Fox Body Rear End Swap Problems - Forums at Modded Mustangs
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post #1 of 5 Old August 3rd, 2013, 02:19 PM Thread Starter
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Fox Body Rear End Swap Problems

Hey guys, I have a 1991 Mustang GT that I recently upgraded the rear end in. The rear end that was in it was the stock 8.8 rear end that had 2:73 gears (hence the upgrade). It had drum brakes as well.

This is where things get a little complicated. I had bought a parts car awhile back, a 1988 Mustang GT. The reason for buying it was because it had a 8.8 rear end in it with 3:73 gears and the price was reasonable to buy the rest of the car as well. So I bought the car and brought it home and started stripping parts off of it.

Just recently I finally got around to installing the rear end that was in that parts car into my actual driver (the 91 GT). The rear end that came out of the parts car had disc brakes instead of drum brakes, but still had 4-lug axles.

The rear end is currently installed in my car and it functions, but there are a few problems. First of all, the quad shocks that were the stock ones that go along with the stock rear end are no longer usable. We drove it down off the ramps and noticed the back end sat up real high and was as stiff as a board, so we got it back up in the air and found that the quad shocks were maxed out, so we took them out so that the rear suspension could actually function.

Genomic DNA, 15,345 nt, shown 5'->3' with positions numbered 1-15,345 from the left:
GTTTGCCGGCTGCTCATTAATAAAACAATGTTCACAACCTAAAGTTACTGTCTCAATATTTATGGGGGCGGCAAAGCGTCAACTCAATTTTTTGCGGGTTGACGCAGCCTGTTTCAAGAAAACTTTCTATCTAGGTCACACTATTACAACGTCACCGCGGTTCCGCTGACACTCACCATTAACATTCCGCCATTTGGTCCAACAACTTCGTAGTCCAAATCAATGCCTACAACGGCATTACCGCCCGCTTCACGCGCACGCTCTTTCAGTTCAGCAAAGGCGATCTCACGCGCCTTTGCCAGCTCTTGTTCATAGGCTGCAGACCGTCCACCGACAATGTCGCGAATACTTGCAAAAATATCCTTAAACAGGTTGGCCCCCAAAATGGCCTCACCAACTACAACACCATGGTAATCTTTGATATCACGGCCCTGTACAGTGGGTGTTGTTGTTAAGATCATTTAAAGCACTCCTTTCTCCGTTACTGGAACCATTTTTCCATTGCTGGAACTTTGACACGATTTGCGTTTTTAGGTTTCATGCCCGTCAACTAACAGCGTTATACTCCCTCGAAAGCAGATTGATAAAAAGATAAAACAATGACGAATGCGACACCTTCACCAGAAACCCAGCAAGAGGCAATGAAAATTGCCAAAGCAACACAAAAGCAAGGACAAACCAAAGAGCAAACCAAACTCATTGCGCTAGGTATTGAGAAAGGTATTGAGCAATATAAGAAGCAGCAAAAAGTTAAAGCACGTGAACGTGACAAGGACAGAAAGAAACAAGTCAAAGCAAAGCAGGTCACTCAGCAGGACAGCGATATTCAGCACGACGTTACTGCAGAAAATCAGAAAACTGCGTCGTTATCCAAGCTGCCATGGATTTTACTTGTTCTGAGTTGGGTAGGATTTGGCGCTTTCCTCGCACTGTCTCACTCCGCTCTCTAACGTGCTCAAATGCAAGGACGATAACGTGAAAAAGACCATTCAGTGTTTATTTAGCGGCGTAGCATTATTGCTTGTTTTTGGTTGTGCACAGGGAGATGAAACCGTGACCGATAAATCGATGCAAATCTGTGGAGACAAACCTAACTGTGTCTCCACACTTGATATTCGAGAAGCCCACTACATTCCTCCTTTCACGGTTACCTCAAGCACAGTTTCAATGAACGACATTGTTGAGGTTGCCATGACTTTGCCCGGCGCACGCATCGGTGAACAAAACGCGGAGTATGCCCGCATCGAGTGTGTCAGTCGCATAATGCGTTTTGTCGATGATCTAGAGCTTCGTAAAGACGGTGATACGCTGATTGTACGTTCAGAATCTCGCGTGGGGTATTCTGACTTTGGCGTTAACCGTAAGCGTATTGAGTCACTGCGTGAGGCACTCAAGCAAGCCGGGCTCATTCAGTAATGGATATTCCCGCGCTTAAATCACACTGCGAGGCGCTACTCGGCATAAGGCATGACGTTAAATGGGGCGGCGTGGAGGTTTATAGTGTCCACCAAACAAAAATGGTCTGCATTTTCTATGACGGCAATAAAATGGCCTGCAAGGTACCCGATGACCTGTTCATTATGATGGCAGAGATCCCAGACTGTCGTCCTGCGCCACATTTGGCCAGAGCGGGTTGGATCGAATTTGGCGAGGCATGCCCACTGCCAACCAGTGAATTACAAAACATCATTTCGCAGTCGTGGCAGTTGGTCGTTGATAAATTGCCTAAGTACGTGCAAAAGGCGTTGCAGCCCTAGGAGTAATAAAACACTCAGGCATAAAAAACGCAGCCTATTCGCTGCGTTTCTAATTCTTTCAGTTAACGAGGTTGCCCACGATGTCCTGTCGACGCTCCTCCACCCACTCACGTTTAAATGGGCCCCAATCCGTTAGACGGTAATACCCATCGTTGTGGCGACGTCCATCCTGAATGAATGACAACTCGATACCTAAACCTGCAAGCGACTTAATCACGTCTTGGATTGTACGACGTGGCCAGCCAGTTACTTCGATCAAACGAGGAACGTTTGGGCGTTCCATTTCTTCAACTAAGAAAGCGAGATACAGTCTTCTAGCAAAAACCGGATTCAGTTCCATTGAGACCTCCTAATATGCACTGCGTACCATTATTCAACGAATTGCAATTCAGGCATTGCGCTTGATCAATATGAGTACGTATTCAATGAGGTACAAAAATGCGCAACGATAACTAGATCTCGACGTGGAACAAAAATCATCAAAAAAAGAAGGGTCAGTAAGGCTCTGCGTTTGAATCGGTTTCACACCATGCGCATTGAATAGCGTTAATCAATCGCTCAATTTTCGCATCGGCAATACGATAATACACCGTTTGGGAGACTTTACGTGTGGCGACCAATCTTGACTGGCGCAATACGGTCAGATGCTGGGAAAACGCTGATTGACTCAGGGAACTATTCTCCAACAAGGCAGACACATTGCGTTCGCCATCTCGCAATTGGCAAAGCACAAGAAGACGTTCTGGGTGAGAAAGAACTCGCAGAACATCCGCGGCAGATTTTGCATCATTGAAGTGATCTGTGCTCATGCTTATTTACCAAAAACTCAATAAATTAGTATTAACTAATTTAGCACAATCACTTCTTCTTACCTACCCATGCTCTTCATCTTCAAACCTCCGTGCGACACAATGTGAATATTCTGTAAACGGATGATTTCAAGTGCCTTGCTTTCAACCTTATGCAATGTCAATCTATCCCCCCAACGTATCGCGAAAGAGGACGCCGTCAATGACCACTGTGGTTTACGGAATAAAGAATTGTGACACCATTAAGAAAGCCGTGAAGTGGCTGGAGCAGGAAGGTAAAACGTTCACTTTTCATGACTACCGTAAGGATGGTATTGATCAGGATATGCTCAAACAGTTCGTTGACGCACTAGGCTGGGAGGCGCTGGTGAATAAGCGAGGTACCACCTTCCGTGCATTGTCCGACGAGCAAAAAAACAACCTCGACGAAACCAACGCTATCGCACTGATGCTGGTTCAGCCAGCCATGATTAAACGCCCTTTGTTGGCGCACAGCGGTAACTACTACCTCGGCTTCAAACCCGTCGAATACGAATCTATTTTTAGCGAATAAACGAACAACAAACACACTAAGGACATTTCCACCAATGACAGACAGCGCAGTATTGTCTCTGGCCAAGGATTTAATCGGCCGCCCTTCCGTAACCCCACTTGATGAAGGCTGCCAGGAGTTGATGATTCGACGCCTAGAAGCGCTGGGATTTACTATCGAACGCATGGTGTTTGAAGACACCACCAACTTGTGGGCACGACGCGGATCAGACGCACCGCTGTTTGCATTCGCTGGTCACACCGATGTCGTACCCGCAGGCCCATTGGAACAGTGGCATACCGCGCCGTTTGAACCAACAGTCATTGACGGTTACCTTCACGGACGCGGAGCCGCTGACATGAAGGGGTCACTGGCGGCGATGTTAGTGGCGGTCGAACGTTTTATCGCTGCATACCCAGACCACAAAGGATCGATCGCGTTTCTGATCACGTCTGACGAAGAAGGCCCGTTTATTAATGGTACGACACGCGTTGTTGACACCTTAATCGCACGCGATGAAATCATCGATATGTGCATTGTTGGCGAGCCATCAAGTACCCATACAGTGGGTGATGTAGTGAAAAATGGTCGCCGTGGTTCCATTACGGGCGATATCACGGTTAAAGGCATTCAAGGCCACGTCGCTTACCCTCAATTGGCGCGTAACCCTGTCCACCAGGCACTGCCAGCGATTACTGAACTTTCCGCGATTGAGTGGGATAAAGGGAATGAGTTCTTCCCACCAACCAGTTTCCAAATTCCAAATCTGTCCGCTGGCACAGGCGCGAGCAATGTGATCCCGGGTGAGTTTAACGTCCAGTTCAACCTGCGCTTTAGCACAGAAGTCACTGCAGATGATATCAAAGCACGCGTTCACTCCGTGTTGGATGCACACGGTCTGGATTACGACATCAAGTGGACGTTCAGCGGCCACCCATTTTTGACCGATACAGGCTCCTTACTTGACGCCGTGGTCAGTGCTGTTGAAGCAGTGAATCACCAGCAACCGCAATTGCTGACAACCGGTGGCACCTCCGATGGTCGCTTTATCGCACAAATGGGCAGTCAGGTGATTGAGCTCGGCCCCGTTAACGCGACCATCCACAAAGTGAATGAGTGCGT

However, now that the quad shocks are out, the tires ( 17" rims, 255/45's) now rub going down the road quite a bit. We've been looking at it and it seems as though the rear end we put in is a little bit wider than the stock one that was in it. We've been thinking that the rear end with the 3:73's was out of a SN95 Mustang, which is why it had disc brakes, but then why would it still have 4 lug axles?

Another issue we have is that the e-brake cables don't reach quite far enough in this new rear end, they seem to be an inch or so too short. So do you guys have any suggestions on what e-brake cables would work?

So if any of you guys can shed some light on my problems that would be great. I basically just need to know what to do about the rubbing issue due to the wider rear end. I think it could be solved with new quad shocks, but I don't know which ones to buy due to not knowing what the rear end I have is originally out of, or if they even make quad shocks that would work. The issue seems to be where the quad shock bolts up on the rear end itself. On the stock fox body rear end the bracket was straight up and down, on this new one the bracket is at a bit of an angle, which is why the quad shocks don't work anymore.

Thanks in advance for taking your time to read this and help me out, I appreciate it greatly.

(ps. do any of you know right off hand which speedometer gear I need for the 3:73 gears so that my speedo is accurate?)
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post #2 of 5 Old August 3rd, 2013, 03:00 PM
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Sounds like a Thunderbird Turbo Coupe Differential, so it would be about .75in wider on each side. Also the mounts need to be fitted for the quad shocks on the Mustang.